State parks have been full of visitors amid the pandemic, but can budgets and regulations keep up?

CORBETT, Ore. – The sounds floating down the beach at Rooster Rock State Park were unmistakable and, after months of social distancing, felt almost illicit: the thump of music, the “woo-hoo!” of a crowd.

Was that … a party?

It was. Not just any party but a socially distanced drag show, held outdoors at one of the few state parks with an official clothing-optional beach.

Performer Alexis Campbell Starr of Portland knew that many fellow entertainers saw their income dry up during the coronavirus pandemic as clubs closed or restricted access. She decided it was time for drag queens to return to the stage, even if it was a hot, sandy one at a riverfront state park 25 miles east of the city. Fans – and random beachgoers – got a socially distanced live performance.

“We were like, ‘Let’s just put on a show out there,’ ” Campbell Starr said. “We’ll bring some equipment, we’ll take it out. We’ll make sure people are spaced out, spaced apart from each other. And let’s just shock the hell out of the beach.”

The sanctioned nudity at Oregon’s Rooster Rock and the novelty of an outdoor drag show are no doubt anomalies among state park systems. The crowded parking lot on a hot August day was not. State parks have seen record numbers of visitors this summer as people look for ways to safely get out of their homes for some fun.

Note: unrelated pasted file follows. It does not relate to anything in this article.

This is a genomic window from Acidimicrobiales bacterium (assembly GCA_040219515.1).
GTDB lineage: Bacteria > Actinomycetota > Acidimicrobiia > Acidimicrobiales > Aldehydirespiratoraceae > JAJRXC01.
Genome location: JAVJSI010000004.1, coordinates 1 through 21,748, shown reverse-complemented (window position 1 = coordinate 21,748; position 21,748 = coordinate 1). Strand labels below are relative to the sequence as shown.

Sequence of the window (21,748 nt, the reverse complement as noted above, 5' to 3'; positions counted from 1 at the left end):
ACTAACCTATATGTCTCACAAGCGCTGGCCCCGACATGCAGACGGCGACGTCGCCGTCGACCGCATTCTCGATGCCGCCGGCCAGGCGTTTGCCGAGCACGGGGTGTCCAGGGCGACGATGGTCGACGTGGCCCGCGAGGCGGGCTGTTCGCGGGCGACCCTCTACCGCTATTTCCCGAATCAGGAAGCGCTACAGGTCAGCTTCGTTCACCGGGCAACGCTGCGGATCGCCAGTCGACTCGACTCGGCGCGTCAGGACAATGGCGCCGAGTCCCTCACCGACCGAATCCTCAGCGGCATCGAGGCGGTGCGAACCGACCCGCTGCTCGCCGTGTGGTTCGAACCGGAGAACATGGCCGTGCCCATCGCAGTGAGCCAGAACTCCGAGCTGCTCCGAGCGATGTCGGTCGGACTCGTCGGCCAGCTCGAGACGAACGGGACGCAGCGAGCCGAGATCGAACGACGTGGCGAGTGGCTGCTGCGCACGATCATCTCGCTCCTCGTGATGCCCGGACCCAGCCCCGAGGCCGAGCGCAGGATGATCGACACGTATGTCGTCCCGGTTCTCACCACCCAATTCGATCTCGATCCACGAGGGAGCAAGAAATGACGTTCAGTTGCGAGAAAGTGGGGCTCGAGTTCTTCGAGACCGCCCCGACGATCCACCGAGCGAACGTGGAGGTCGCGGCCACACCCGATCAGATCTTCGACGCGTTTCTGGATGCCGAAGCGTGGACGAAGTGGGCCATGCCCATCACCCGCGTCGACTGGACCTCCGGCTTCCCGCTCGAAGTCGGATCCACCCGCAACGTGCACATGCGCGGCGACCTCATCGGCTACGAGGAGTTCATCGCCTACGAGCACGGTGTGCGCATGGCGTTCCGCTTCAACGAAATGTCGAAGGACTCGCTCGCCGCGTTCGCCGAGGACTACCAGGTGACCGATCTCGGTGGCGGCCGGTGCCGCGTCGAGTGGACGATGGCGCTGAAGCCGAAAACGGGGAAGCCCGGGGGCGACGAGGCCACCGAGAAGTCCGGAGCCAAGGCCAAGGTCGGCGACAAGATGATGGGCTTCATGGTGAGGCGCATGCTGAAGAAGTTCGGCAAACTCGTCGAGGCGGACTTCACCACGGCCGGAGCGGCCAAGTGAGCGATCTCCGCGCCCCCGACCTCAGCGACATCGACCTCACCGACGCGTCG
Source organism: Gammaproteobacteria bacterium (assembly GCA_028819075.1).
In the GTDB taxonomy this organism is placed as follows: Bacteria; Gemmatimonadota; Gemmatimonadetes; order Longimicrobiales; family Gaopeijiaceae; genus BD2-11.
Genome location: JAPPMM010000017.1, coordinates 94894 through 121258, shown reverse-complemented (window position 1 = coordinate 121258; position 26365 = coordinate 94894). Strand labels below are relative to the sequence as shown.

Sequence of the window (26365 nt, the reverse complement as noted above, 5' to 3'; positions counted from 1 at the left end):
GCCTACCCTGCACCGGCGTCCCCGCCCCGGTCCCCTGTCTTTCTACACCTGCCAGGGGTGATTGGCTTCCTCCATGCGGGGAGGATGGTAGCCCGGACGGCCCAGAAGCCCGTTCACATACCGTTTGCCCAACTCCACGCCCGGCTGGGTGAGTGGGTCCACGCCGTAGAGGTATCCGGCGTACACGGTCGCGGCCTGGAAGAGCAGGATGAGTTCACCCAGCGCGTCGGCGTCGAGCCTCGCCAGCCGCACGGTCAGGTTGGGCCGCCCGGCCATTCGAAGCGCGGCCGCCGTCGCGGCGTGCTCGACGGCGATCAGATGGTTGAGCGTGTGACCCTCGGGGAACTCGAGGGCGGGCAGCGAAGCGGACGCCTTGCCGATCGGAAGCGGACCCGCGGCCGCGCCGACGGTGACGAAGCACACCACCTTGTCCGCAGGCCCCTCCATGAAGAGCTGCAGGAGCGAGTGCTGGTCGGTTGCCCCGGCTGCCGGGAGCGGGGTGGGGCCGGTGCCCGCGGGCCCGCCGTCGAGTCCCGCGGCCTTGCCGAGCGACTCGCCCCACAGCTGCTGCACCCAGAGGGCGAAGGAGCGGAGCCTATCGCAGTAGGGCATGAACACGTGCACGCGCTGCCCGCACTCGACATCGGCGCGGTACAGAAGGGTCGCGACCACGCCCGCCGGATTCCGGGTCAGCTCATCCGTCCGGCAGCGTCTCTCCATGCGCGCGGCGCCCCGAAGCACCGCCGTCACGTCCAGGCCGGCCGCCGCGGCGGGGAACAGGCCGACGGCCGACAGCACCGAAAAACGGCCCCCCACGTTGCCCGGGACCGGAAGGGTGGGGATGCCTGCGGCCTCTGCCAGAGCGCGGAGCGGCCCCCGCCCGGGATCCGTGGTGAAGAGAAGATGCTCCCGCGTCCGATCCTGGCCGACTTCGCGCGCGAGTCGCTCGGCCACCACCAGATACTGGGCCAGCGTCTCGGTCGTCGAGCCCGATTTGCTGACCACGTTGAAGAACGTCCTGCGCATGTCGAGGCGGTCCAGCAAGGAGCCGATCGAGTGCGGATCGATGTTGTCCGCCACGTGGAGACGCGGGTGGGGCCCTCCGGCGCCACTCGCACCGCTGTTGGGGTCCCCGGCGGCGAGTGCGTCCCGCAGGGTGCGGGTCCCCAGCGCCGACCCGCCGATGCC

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“This is not going to come as a surprise to anybody, but anything that has well-developed access to a river, a stream or a lake has been running much busier than normal,” said Chris Havel, associate director of the Oregon Parks and Recreation Department.

From neighborhood parks to national parks, there’s been a premium on open spaces where people can recreate safely while maintaining distance from those outside their immediate household or quarantine bubble. The crowds demonstrate how desperate people are for the solace of open space after being told to stay inside. Their presence requires extra staff to clean facilities and pick up the trash visitors leave at a time of strained state resources and budgets.

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